6% rape conviction rate needs explanation and context
With the sensitive debate about rape kicking off once again today following Ken Clarke's comments to Radio 5, David Cameron repeatedly referred to the 6% rape conviction rate at Prime Minister's Questions.
Full Fact would like to offer the following extracted section of the executive summary to Baroness Stern's Independent Review into how Rape Complaints are Handled by Public Authorities In England And Wales for our readers' information.
This selection may help to show why the Review's contribution is worth reading: "Much is said about the conviction rate for rape being six per cent in England and Wales… We have looked closely at the information about convictions for rape and it is clear to us that the figure for convictions of people of all ages charged with rape (as the term is normally used in relation to crime) is 58 per cent." (Emphasis added).
The conviction rate has taken over the debate
Conviction rates for rape are the subject of considerable political and media attention. Much is said about the conviction rate for rape being six per cent in England and Wales. The six per cent figure is widely quoted. We found in carrying out this review that it was known and used by almost everyone in the field. Some have found it helpful as a campaigning tool in arguing for an improvement in the way rape cases are dealt with. Others found it misleading and deeply unhelpful in building confidence in victims and increasing the number of cases reported to the police that could possibly go forward to a prosecution. Many expressed concern at the widespread use of this figure without analysis or explanation.
The way this conviction rate figure is calculated is unusual. Conviction rates are not published or even measured in this way for any other crime so it is very difficult to make a comparison. The term 'conviction rate' usually describes the percentage of all the cases brought to court that end with the defendant being convicted. When dealing with rape the term has come to be used in a different way, and describes the percentage of all the cases recorded by the police as a rape that end up with someone being convicted of rape.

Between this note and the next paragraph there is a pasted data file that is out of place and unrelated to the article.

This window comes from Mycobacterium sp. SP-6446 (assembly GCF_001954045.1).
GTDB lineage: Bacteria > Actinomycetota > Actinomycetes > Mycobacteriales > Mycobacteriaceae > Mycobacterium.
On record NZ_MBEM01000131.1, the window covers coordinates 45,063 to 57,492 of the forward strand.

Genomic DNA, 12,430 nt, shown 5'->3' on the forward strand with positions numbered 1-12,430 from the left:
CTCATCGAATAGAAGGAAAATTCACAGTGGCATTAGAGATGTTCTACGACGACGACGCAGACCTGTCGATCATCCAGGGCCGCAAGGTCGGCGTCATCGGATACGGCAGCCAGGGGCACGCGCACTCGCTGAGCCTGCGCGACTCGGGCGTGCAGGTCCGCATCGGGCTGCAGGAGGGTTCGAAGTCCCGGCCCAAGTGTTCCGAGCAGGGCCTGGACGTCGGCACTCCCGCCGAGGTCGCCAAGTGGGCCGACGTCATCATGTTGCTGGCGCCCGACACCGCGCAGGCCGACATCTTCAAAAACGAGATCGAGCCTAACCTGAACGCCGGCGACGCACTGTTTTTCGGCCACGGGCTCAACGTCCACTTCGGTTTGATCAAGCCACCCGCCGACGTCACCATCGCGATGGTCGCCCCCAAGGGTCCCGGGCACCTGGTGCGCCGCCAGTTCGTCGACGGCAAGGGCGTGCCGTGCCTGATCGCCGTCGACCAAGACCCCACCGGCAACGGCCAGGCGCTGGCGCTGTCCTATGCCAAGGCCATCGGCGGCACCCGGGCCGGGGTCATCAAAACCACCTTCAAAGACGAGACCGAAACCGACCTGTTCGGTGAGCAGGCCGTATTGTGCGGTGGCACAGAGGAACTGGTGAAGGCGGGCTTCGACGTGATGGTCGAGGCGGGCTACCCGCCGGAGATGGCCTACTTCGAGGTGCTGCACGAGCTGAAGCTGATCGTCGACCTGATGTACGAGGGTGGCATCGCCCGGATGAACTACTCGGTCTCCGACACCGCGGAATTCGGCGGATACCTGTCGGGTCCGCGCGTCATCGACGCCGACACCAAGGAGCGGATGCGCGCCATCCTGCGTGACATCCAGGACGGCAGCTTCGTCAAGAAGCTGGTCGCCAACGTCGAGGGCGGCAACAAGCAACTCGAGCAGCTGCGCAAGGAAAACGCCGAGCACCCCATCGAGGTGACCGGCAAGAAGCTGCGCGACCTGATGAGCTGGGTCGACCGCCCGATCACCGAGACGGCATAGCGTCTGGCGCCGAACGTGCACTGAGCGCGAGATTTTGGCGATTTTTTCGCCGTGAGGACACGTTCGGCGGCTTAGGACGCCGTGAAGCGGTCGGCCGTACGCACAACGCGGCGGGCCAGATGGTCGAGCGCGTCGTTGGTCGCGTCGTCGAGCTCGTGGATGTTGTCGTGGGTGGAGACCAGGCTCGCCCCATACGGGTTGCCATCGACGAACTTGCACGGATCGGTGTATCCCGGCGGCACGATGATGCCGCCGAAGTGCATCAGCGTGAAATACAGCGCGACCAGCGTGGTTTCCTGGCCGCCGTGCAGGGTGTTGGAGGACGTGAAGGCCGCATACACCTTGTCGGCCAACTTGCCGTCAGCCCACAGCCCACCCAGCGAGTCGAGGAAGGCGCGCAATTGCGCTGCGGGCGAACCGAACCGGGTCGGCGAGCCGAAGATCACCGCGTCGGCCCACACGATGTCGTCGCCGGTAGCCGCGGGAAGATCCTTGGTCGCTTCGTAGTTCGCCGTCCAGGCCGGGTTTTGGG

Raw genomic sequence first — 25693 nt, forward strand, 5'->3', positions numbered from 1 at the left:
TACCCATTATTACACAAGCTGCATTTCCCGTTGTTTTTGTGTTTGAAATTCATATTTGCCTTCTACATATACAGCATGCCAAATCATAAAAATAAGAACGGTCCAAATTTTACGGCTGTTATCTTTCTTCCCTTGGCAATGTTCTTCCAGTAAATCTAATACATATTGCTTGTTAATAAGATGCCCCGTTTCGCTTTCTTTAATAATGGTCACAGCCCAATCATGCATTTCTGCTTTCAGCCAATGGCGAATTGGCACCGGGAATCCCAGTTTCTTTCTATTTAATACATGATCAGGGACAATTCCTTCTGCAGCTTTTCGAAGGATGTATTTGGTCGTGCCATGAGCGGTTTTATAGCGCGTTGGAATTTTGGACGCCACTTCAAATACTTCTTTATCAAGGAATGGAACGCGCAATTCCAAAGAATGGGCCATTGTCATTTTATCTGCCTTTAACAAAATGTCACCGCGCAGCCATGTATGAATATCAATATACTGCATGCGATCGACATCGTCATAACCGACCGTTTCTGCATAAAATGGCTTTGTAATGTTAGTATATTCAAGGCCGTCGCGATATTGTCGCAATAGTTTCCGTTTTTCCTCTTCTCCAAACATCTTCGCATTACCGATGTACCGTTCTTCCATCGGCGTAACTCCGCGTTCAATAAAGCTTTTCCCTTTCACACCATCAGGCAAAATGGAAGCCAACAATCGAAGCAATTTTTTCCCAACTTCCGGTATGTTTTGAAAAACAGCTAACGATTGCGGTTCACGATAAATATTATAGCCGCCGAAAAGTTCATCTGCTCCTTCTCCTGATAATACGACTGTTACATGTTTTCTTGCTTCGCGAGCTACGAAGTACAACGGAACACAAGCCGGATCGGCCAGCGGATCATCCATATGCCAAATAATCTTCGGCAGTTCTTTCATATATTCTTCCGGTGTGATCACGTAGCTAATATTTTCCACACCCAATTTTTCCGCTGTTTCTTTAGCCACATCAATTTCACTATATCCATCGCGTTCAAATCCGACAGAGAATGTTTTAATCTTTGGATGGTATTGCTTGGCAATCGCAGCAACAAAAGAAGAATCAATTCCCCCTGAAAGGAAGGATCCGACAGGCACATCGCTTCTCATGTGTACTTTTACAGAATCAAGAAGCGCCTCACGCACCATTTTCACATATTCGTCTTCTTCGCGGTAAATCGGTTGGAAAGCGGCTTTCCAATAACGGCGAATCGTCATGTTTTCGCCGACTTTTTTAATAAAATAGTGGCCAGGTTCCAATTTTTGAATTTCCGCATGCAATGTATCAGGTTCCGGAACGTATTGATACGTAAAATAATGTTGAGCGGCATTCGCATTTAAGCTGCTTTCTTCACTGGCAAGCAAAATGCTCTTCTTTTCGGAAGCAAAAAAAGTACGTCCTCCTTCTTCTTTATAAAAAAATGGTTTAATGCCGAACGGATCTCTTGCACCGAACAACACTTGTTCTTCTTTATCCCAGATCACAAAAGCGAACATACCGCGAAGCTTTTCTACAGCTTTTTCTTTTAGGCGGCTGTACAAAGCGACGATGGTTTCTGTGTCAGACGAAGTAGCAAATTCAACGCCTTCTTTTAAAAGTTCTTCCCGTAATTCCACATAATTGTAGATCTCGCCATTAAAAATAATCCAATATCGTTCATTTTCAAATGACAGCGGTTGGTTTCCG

We have looked closely at the information about convictions for rape and it is clear to us that the figure for convictions of people of all ages charged with rape1 (as the term is normally used in relation to crime) is 58 per cent. The confusion arises from mixing up the conviction rate with the process of attrition. 'Attrition' is the process by which a number of the cases of rape initially reported do not proceed, perhaps because the complainant decides not to take the case any further, there is not enough evidence to prosecute, or the case is taken to court and the suspect is acquitted. The attrition rate figure has been the cause of considerable concern, and attempts to reduce it are behind many of the reforms that have been introduced in recent years. Our terms of reference also ask us to look at ways in which it can be further reduced and we have made recommendations to that effect, taking into account the many difficulties that stand in the way of successfully prosecuting cases of rape.
However, it is clear to us that the way the six per cent conviction rate figure has been able to dominate the public discourse on rape, without explanation, analysis and context, has been to the detriment of public understanding and other important outcomes for victims. Since this is an area of such public interest and debate, and many organisations have an interest in this information and what it means, we feel the presentation of the statistics could be looked at again and we so recommend.
1 These convictions are for rape or another related offence.
Here is a link to the full Independent Review into how Rape Complaints are Handled by Public Authorities In England And Wales.
The Ministry of Justice recently completed a consultation which found there were four separate ways of measuring the rape conviction rates. As our blog on the issue explains, from the summer next year changes in the way conviction rates are measured will be brought in to avoid some of the confusion described above.